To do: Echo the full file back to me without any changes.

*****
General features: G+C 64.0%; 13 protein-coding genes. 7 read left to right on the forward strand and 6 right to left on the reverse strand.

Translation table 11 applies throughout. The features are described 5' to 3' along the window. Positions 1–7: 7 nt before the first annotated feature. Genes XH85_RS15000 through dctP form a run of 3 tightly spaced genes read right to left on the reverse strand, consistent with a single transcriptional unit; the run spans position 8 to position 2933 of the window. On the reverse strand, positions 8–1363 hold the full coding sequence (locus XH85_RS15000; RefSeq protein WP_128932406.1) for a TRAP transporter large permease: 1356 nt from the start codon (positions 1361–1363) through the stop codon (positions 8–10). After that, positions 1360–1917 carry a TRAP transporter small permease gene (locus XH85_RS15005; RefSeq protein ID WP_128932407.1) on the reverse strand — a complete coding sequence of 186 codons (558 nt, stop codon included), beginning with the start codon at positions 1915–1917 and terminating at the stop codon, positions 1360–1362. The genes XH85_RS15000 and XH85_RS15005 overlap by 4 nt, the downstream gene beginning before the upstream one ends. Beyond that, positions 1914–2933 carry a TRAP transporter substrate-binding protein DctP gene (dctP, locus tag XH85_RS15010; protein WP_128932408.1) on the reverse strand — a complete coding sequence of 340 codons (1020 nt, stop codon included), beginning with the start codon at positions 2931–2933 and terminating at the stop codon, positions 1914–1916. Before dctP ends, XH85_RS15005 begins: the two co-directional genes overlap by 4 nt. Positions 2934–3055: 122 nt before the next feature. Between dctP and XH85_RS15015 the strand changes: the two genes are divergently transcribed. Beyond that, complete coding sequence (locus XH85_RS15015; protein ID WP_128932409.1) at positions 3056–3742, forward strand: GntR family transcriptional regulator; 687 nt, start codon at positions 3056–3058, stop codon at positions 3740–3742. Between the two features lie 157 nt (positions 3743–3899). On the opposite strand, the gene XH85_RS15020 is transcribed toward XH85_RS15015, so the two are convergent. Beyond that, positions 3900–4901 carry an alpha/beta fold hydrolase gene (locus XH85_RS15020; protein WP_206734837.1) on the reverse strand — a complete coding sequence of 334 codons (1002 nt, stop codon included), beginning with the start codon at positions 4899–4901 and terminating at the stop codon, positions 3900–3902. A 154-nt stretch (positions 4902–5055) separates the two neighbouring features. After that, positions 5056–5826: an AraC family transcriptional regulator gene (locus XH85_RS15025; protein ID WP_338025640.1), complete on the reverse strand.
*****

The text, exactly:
General features: G+C 64.0%; 13 protein-coding genes. 7 read left to right on the forward strand and 6 right to left on the reverse strand.

Translation table 11 applies throughout. The features are described 5' to 3' along the window. Positions 1–7: 7 nt before the first annotated feature. Genes XH85_RS15000 through dctP form a run of 3 tightly spaced genes read right to left on the reverse strand, consistent with a single transcriptional unit; the run spans position 8 to position 2933 of the window. On the reverse strand, positions 8–1363 hold the full coding sequence (locus XH85_RS15000; RefSeq protein WP_128932406.1) for a TRAP transporter large permease: 1356 nt from the start codon (positions 1361–1363) through the stop codon (positions 8–10). After that, positions 1360–1917 carry a TRAP transporter small permease gene (locus XH85_RS15005; RefSeq protein ID WP_128932407.1) on the reverse strand — a complete coding sequence of 186 codons (558 nt, stop codon included), beginning with the start codon at positions 1915–1917 and terminating at the stop codon, positions 1360–1362. The genes XH85_RS15000 and XH85_RS15005 overlap by 4 nt, the downstream gene beginning before the upstream one ends. Beyond that, positions 1914–2933 carry a TRAP transporter substrate-binding protein DctP gene (dctP, locus tag XH85_RS15010; protein WP_128932408.1) on the reverse strand — a complete coding sequence of 340 codons (1020 nt, stop codon included), beginning with the start codon at positions 2931–2933 and terminating at the stop codon, positions 1914–1916. Before dctP ends, XH85_RS15005 begins: the two co-directional genes overlap by 4 nt. Positions 2934–3055: 122 nt before the next feature. Between dctP and XH85_RS15015 the strand changes: the two genes are divergently transcribed. Beyond that, complete coding sequence (locus XH85_RS15015; protein ID WP_128932409.1) at positions 3056–3742, forward strand: GntR family transcriptional regulator; 687 nt, start codon at positions 3056–3058, stop codon at positions 3740–3742. Between the two features lie 157 nt (positions 3743–3899). On the opposite strand, the gene XH85_RS15020 is transcribed toward XH85_RS15015, so the two are convergent. Beyond that, positions 3900–4901 carry an alpha/beta fold hydrolase gene (locus XH85_RS15020; protein WP_206734837.1) on the reverse strand — a complete coding sequence of 334 codons (1002 nt, stop codon included), beginning with the start codon at positions 4899–4901 and terminating at the stop codon, positions 3900–3902. A 154-nt stretch (positions 4902–5055) separates the two neighbouring features. After that, positions 5056–5826: an AraC family transcriptional regulator gene (locus XH85_RS15025; protein ID WP_338025640.1), complete on the reverse strand.